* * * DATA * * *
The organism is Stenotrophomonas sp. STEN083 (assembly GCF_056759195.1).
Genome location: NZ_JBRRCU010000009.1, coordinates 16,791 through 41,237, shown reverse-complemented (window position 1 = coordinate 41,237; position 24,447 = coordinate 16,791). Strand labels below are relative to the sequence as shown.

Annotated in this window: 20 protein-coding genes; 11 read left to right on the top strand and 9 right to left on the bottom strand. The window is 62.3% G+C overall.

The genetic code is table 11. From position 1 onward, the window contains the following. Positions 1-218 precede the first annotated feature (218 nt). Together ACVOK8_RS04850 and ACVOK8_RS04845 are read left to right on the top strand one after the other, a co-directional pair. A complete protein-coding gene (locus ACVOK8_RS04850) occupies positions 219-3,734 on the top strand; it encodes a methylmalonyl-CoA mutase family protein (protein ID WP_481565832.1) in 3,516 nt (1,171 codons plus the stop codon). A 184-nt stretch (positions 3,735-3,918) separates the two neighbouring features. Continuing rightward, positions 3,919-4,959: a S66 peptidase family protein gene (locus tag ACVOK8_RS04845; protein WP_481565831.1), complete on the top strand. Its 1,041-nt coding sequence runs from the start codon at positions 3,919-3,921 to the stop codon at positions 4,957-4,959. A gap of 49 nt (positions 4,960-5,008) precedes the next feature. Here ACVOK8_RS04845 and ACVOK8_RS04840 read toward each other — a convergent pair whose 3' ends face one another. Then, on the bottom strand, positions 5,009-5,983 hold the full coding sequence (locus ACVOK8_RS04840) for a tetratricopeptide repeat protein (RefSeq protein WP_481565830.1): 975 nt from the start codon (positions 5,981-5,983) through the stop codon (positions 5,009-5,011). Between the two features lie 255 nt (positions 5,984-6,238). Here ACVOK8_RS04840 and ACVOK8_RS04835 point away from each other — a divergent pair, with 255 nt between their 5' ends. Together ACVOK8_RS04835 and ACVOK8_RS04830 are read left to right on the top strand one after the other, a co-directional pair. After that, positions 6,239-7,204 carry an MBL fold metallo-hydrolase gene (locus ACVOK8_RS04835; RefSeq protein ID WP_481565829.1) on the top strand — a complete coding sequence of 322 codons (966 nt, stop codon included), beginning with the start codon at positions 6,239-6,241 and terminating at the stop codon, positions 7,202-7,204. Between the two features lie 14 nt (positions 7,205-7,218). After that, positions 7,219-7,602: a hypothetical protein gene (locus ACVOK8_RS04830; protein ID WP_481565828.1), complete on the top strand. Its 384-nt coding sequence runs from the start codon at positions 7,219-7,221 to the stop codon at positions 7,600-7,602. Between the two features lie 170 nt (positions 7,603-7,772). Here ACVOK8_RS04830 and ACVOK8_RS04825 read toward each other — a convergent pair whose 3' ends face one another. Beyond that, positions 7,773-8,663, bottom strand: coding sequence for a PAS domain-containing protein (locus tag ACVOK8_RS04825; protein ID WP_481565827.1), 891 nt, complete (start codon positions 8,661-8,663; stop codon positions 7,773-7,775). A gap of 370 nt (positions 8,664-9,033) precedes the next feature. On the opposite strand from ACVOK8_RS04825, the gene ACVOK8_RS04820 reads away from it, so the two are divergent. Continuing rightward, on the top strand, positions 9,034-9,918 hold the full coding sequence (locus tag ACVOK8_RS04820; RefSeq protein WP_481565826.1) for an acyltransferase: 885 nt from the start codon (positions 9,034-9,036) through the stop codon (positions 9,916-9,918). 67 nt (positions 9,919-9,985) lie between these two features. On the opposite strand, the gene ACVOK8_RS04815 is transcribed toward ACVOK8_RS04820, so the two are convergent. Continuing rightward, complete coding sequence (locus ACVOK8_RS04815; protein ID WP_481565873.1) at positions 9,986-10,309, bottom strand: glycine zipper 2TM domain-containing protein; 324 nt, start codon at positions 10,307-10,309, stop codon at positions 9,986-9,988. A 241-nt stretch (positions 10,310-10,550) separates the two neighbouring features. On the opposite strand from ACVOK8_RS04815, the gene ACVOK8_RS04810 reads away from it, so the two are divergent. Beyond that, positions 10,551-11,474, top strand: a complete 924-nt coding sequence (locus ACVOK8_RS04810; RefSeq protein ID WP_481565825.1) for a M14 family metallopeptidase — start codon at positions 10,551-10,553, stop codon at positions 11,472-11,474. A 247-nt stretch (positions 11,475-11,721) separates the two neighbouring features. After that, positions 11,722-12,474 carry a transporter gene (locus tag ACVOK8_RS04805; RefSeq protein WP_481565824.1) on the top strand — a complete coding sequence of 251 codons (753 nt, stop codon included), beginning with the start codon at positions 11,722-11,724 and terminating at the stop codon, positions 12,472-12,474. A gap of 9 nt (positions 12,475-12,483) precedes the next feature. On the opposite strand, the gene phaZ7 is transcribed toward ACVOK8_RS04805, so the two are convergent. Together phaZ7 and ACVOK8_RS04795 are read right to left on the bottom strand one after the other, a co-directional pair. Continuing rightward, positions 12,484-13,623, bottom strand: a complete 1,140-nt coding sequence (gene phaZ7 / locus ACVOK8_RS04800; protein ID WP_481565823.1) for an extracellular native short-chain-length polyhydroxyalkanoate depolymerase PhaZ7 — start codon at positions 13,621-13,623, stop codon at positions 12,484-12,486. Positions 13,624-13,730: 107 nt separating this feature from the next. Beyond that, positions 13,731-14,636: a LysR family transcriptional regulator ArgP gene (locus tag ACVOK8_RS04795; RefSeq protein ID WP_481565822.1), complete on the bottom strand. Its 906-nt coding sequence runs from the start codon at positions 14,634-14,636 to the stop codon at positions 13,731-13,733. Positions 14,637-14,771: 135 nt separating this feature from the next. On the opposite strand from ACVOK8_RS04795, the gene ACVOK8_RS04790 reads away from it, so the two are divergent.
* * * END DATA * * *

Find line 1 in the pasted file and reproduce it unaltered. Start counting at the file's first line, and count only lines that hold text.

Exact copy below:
The organism is Stenotrophomonas sp. STEN083 (assembly GCF_056759195.1).